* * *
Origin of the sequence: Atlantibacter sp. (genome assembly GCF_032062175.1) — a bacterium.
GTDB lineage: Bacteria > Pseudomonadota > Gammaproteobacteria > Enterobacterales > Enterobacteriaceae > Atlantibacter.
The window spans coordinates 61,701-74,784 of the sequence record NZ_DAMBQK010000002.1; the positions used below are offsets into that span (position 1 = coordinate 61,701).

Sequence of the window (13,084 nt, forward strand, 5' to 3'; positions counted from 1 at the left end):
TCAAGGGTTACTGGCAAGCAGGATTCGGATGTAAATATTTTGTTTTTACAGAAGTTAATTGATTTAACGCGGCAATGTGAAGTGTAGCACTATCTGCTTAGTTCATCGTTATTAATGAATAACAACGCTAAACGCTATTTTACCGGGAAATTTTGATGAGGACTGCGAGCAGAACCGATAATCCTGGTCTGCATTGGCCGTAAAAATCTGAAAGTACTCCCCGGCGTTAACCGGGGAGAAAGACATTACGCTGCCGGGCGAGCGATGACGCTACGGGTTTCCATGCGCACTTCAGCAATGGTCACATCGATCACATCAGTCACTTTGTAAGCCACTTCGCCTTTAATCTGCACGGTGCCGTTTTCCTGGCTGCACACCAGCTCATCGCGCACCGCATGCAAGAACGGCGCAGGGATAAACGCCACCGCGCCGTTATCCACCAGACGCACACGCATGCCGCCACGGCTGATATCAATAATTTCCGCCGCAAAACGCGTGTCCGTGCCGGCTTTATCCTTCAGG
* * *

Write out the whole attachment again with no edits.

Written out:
Origin of the sequence: Atlantibacter sp. (genome assembly GCF_032062175.1) — a bacterium.
GTDB lineage: Bacteria > Pseudomonadota > Gammaproteobacteria > Enterobacterales > Enterobacteriaceae > Atlantibacter.
The window spans coordinates 61,701-74,784 of the sequence record NZ_DAMBQK010000002.1; the positions used below are offsets into that span (position 1 = coordinate 61,701).

Sequence of the window (13,084 nt, forward strand, 5' to 3'; positions counted from 1 at the left end):
TCAAGGGTTACTGGCAAGCAGGATTCGGATGTAAATATTTTGTTTTTACAGAAGTTAATTGATTTAACGCGGCAATGTGAAGTGTAGCACTATCTGCTTAGTTCATCGTTATTAATGAATAACAACGCTAAACGCTATTTTACCGGGAAATTTTGATGAGGACTGCGAGCAGAACCGATAATCCTGGTCTGCATTGGCCGTAAAAATCTGAAAGTACTCCCCGGCGTTAACCGGGGAGAAAGACATTACGCTGCCGGGCGAGCGATGACGCTACGGGTTTCCATGCGCACTTCAGCAATGGTCACATCGATCACATCAGTCACTTTGTAAGCCACTTCGCCTTTAATCTGCACGGTGCCGTTTTCCTGGCTGCACACCAGCTCATCGCGCACCGCATGCAAGAACGGCGCAGGGATAAACGCCACCGCGCCGTTATCCACCAGACGCACACGCATGCCGCCACGGCTGATATCAATAATTTCCGCCGCAAAACGCGTGTCCGTGCCGGCTTTATCCTTCAGG